Noble, Diane 1945-

views updated

NOBLE, Diane 1945–

(Amanda MacLean)

PERSONAL: Born 1945; married; husband's name, Tom. Religion: Christian.

ADDRESSES: Home and office—P.O. Box 10674, Palm Desert, CA 92255-0674. E-mail[email protected]

CAREER: Writer, speaker, and writing teacher. Has worked for a Christian humanitarian agency.

AWARDS, HONORS: Two Silver Angel awards, Excellence in Media, including 2005, for The Last Storyteller.



The Veil, WaterBrook Press (Colorado Springs, CO), 1998.

Tangled Vines, Alabaster Books (Sisters, OR), 1998.

Distant Bells, Alabaster Books (Sisters, OR), 1999.

Come, My Little Angel (novella), Multnomah Publishers (Sisters, OR), 2001.

Heart of Glass, WaterBrook Press (Colorado Springs, CO), 2002.

Phoebe (novella), WaterBrook Press (Colorado Springs, CO), 2003.

The Last Storyteller, WaterBrook Press (Colorado Springs, CO), 2004.


When the Far Hills Bloom, WaterBrook Press (Colorado Springs, CO), 1999.

The Blossom and the Nettle, WaterBrook Press (Colorado Springs, CO), 2000.

At Play in the Promised Land, WaterBrook Press (Colorado Springs, CO), 2001.


Westward, Palisades (Sisters, OR), 1995.

Stonehaven (sequel to Westward), Palisades (Sisters, OR), 1995.

Everlasting, Palisades (Sisters, OR), 1996.

Promise Me the Dawn, Palisades (Sisters, OR), 1996.

Kingdom Come, Palisades (Sisters, OR), 1997.


It's Time: Explore Your Dreams and Discover Your Gifts (nonfiction), Baker Books (Grand Rapids, MI), 1995.

(As Amanda MacLean; with Lisa Tawn Bergen and Constance Colson) A Mother's Love (novellas; includes Legacy of Love), Palisades Premier (Sisters, OR), 1997.

(With Karen Ball and Barbara Jean Hicks) Heart's Delight (three novellas; includes Birds of a Feather), Palisades (Sisters, OR), 1998.

(With Karen Ball and Barbara Jean Hicks) Valentine Surprise (novellas; includes Birds of a Feather), Palisades (Sisters, OR), 1998.

(With Barbara Jean Hicks, Annie Jones, and Linda Windsor) Unlikely Angels (novellas; includes Birds of a Feather), Palisades (Sisters, OR), 1999.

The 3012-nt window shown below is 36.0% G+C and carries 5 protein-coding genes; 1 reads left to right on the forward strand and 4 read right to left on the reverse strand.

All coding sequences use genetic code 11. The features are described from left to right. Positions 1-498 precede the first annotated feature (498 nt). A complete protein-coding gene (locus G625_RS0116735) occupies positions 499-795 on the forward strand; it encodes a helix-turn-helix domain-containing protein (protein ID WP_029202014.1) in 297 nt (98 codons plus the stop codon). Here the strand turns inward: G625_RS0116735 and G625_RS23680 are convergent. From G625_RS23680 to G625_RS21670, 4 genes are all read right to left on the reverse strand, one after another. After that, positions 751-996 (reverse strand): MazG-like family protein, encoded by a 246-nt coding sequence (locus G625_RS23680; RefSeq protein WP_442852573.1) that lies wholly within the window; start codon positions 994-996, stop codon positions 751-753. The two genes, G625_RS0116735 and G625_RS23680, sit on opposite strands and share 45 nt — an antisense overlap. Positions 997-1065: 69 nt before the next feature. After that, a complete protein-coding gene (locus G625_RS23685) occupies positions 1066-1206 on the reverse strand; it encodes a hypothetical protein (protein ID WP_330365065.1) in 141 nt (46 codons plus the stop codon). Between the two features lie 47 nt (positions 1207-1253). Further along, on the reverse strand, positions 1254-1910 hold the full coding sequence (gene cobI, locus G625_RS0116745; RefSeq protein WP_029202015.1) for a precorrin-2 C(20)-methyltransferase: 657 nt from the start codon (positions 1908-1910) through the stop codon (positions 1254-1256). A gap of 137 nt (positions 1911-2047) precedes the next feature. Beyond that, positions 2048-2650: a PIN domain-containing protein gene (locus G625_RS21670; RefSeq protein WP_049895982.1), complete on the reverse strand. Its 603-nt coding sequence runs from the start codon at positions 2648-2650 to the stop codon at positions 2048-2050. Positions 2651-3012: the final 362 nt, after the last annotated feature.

(With Pamela Griffin and Kathleen Fuller) Christmas Homecoming (novellas; includes A Place Called Home), Tyndale House (Wheaton, IL), 2003.

ADAPTATIONS: Come, My Little Angel was adapted into a play by Lynda Ryan, first produced in San Antonio, TX.

WORK IN PROGRESS: The Butterfly Farm, the first in a planned series of mystery novels featuring detective Harriet MacIver.

SIDELIGHTS: Diane Noble is the author of numerous romance and inspirational novels, some with historical settings, some contemporary, but all reflecting her Christian worldview. She initially wrote under the pseudonym Amanda MacLean, when she was on the staff of a relief agency, composing stories on such topics as famine and poverty. She continued using the pseudonym for her fiction "to give my heart some separation between the two very different styles of writing," as she explained on her home page. Noble began using her own name exclusively when she became a full-time writer in 1998. Her historical fiction includes such titles as The Veil, a romance set against the Mormons' westward journey and their often violent clashes with members of other religions; Come, My Little Angel, about a young girl trying to produce a play in an effort to comfort her mother after the loss of a baby; and Heart of Glass, which concerns the difficult love life of a musically gifted woman in the late nineteenth century. Come, My Little Angel, according to Melanie C. Duncan in Library Journal, is "a heartwarming Christmas tale for all ages." Reviewing Heart of Glass, a Publishers Weekly contributor found the narrative somewhat disorderly, but allowed that Noble has "a knack for descriptive historical details and capable writing."

An example of one of Noble's novels with a modern-day setting is The Last Storyteller, which deals with abortion and stem-cell research. Its protagonist, Taite Abbot, is pregnant but does not want to tell her boyfriend, because he has received a medical fellowship that will take him across the country and she does not want him to feel obligated to her. She considers having an abortion, but before making her decision she contacts her grandmother, who tells her family stories that influence her thinking. This "is an intriguing contemporary tale," commented Harriet Klausner in a review for Library Journal critic Tamara Butler related that the novel "is not overly judgmental, but it is written from a conservative viewpoint," and added that it will be of interest to readers seeking inspirational novels addressing social issues that affect women.



Booklist, January 1, 1998, John Mort, review of Heart's Delight, p. 772; October 1, 1998, John Mort, review of The Veil, p. 294.

Library Journal, September 1, 2001, Melanie C. Duncan, review of Come, My Little Angel, p. 156; September 1, 2004, Tamara Butler, review of The Last Storyteller, p. 134.

Publishers Weekly, March 4, 2002, review of Heart of Glass, p. 58.

ONLINE, (May 22, 2005), Harriet Klausner, review of The Last Storyteller.

Diane Noble Home Page, (May 22, 2005).